Tyler (Vietnam)
Control Shaman, Control Warrior, Tempo Rogue, Zoo Warlock

Viper (Germany)
Midrange Hunter, Miracle Rogue, Summoner Mage, Zoo Warlock

There’s a lot to break down here and, as always, a fair few surprises.

But which curveballs are genuine headscratchers and which ones shouldn’t be a surprise at all?

Let’s have a look at some of the biggest questions to come out of the decklists and work out which surprises are actually worth raising your eyebrow at.

Where is Token Druid?

Hop on to any netdecking site and you’ll see one deck archetype atop the list; Token Druid.

After a brief fit over Bomb Warrior, the wider ladder community seems to have settled on this minion-heavy menace as their deck of choice – so why are only two players bringing it to HCT?

The simple, if unsatisfying, answer is that its winrate dips significantly at legend rank, with its match-up against most Rogue decks in particular proving poor. With Rogue always on track to feature heavily, that meant Control Warrior (a hard counter) was always going to appear too and Token Druid’s winrate against that deck isn’t extraordinary either.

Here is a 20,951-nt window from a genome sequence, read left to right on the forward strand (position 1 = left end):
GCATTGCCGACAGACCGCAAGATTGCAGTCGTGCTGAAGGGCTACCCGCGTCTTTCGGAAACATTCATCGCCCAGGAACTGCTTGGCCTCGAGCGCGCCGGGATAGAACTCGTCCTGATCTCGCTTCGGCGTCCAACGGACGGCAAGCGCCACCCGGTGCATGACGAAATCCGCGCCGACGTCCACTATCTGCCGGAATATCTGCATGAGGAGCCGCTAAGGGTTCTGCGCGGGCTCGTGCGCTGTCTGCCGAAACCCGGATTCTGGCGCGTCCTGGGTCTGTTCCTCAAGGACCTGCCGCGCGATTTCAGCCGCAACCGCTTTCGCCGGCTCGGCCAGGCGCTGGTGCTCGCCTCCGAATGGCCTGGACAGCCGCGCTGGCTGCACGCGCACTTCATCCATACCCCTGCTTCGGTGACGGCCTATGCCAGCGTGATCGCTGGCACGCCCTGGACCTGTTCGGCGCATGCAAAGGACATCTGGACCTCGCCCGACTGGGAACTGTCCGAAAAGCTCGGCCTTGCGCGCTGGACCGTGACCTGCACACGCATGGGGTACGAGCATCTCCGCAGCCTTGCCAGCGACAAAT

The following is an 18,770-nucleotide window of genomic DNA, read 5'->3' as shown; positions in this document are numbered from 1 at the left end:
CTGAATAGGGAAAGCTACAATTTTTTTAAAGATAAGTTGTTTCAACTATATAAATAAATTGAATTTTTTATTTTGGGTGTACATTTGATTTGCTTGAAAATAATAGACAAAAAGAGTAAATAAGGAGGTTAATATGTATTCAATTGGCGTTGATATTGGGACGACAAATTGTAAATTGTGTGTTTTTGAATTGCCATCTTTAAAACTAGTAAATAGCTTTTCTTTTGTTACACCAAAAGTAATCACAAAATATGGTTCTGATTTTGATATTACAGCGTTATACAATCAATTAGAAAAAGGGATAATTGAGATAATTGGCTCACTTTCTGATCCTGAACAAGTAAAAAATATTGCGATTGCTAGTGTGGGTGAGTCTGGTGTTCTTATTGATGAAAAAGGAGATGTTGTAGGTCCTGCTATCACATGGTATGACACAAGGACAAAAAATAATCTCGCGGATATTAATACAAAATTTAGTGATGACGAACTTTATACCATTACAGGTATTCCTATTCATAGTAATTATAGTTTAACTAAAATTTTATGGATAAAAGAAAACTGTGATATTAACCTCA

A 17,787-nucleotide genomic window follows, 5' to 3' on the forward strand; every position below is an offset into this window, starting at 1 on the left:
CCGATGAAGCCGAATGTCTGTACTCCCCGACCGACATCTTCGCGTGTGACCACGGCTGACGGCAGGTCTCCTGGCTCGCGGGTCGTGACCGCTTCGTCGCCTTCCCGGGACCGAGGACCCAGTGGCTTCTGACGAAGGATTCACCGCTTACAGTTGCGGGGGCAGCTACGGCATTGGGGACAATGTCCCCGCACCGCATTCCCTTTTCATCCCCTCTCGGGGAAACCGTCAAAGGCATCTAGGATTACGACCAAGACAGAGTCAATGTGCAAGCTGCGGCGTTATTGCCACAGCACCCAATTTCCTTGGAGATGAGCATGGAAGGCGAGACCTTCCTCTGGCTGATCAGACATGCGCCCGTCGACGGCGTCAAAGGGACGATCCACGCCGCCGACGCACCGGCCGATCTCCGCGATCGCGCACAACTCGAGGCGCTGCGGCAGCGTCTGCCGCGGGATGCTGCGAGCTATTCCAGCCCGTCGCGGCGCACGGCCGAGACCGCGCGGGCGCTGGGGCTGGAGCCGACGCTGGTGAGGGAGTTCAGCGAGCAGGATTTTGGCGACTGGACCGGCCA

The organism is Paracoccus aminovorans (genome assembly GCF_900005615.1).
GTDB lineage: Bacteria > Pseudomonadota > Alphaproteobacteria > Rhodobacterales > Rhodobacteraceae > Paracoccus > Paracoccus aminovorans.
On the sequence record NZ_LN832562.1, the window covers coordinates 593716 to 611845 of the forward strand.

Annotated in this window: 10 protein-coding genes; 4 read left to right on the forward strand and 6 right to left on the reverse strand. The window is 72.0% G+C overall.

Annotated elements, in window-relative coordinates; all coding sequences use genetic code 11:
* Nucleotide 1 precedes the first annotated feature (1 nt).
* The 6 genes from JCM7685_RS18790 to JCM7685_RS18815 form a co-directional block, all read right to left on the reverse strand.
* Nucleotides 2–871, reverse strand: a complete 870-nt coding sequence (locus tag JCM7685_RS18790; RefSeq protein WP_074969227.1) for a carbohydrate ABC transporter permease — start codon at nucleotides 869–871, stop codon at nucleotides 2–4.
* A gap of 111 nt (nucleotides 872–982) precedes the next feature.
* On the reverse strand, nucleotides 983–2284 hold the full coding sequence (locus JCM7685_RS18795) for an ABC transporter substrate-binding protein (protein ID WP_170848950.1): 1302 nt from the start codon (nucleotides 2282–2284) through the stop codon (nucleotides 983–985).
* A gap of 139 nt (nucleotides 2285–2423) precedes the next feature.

More Esports


The HCT World Championship decklists are surprising, but not for the reasons you think


Astralis caught in BLAST conflict of interest


It was the week of the underdog in the Overwatch League


SKT: Return of the kings


Can TSM work two miracles in a row?

Esports

That creates a situation where a large swathe of competitors will have half of their lineup comprising decks Token Druid won’t necessarily fare well against, making it too pedestrian to risk bringing in the minds of many competitors.

Verdict: Not a surprise.

Where is Mech Paladin?

Did it emerge too recently? Is it just a fad? How did the fastest rising (currently ranked second best) deck in the game end up virtually absent* from HCT?

(* – excluding Roger’s absolutely bonkers Control Paladin deck that nobody can make sense of.)

Mech Paladin’s conspicuous absence from decklist submissions actually makes a hell of a lot of sense.

In sport, they say you can only beat who’s in front of you – and that’s very true with ladder decks too. Ladder is filled with the aforementioned Token Druid right now, as well as Bomb Warrior.